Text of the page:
Jul 23, 2019

PFAS Detection Leaves Municipal Well in Lurch

Health department declares water safe to drink after well shut off

Health department declares water safe to drink after well shut off

In Rhinelander, Wis., officials shut down municipal well after excessive levels of per- and polyfluoroalkyl substances (PFAS) were found.

According to the Oneida County Health Department, “the public water system is ok to drink,” because the well turned off. Levels found in the well were above the U.S. EPA's health advisory level and the Wisconsin Department of Health Services' recommended groundwater standard level, according to WJFW-TV.

"There is not currently enough information to determine where the contamination comes from or extends to," said Linda Conlon, Oneida County Health Officer in the release, according to WJFW-TV. "If people are concerned about their private well, we recommend they find an alternative source of water, such as bottled water or water from a known safe source."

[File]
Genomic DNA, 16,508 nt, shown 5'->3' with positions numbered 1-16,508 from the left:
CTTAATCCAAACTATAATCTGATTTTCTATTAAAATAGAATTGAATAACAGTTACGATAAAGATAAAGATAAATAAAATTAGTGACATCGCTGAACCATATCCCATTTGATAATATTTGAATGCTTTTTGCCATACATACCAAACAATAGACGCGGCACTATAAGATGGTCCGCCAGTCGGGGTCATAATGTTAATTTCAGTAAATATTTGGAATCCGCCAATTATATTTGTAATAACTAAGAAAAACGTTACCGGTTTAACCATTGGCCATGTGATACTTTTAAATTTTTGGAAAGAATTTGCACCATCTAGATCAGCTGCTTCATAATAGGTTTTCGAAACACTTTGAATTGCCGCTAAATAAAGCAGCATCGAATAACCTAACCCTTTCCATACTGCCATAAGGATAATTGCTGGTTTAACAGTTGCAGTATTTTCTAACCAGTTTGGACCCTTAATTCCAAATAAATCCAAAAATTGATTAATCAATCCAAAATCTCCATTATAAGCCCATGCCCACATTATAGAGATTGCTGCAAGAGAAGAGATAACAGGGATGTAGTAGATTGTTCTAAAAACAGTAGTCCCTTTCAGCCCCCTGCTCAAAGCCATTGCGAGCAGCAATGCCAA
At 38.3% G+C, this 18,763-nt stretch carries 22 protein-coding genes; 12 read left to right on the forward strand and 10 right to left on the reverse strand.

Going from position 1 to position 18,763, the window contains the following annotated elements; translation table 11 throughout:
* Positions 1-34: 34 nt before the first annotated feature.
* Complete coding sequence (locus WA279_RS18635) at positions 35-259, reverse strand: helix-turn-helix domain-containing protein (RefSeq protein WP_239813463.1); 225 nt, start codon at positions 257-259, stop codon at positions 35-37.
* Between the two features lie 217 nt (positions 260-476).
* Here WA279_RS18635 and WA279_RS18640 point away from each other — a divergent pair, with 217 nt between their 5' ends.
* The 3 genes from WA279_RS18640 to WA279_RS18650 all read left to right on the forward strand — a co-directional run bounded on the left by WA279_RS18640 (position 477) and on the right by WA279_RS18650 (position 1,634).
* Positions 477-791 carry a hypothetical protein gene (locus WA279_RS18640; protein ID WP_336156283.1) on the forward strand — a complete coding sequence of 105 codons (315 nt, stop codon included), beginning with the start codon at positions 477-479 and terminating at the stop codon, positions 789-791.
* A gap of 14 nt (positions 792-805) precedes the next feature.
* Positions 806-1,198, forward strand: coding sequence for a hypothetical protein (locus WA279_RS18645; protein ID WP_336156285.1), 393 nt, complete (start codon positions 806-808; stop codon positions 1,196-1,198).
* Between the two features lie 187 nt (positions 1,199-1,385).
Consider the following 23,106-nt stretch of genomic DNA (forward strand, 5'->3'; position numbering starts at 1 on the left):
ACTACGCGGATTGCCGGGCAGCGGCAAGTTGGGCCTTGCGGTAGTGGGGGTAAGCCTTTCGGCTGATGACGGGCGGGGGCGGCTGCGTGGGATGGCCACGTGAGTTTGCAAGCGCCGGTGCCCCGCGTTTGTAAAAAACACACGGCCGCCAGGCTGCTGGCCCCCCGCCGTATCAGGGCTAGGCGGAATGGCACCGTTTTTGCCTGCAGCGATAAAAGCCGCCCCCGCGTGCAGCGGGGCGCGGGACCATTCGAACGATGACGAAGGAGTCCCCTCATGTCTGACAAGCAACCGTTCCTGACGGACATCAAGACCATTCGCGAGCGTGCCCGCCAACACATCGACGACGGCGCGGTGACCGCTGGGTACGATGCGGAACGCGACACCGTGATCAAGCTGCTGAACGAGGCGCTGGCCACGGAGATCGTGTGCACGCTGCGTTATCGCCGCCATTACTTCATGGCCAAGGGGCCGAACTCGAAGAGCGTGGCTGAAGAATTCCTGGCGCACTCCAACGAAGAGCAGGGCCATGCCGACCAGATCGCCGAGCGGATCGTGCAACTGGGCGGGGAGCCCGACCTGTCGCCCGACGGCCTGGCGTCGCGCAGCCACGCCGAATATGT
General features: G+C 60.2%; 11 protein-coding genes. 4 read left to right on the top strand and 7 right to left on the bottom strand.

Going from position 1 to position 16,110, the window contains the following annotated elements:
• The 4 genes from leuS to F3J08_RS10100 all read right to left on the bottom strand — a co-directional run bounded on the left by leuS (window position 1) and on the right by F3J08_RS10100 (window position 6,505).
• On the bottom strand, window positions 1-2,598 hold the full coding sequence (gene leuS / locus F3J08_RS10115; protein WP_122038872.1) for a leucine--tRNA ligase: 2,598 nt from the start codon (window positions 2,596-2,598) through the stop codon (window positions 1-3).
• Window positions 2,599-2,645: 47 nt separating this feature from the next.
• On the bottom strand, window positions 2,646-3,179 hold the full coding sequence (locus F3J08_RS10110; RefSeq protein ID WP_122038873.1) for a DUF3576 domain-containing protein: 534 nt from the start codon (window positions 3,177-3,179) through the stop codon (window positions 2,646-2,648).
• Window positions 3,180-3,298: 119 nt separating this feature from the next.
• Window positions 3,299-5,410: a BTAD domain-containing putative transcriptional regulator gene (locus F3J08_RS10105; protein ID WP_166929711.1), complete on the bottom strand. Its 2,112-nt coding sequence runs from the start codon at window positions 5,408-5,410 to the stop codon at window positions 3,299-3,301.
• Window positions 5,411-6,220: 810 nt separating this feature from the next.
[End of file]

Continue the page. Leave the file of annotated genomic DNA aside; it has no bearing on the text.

The health department recommends people do not use Crescent Spring on South River Road for water, according to WJFW-TV. The department currently does not know if the spring water contains PFAS, and the DNR is in the process of testing Crescent Spring.

 A few weeks ago, The U.S. House of Representatives passed its version of the National Defense Authorization Act with language that addresses PFAS in military firefighting foam. Reports July 11 indicated disagreement among legislators as to the inclusion of language aimed at addressing the PFAS family of chemicals, but the language survived deliberations. The White House said July 11 it would veto a bill with the PFAS provisions.

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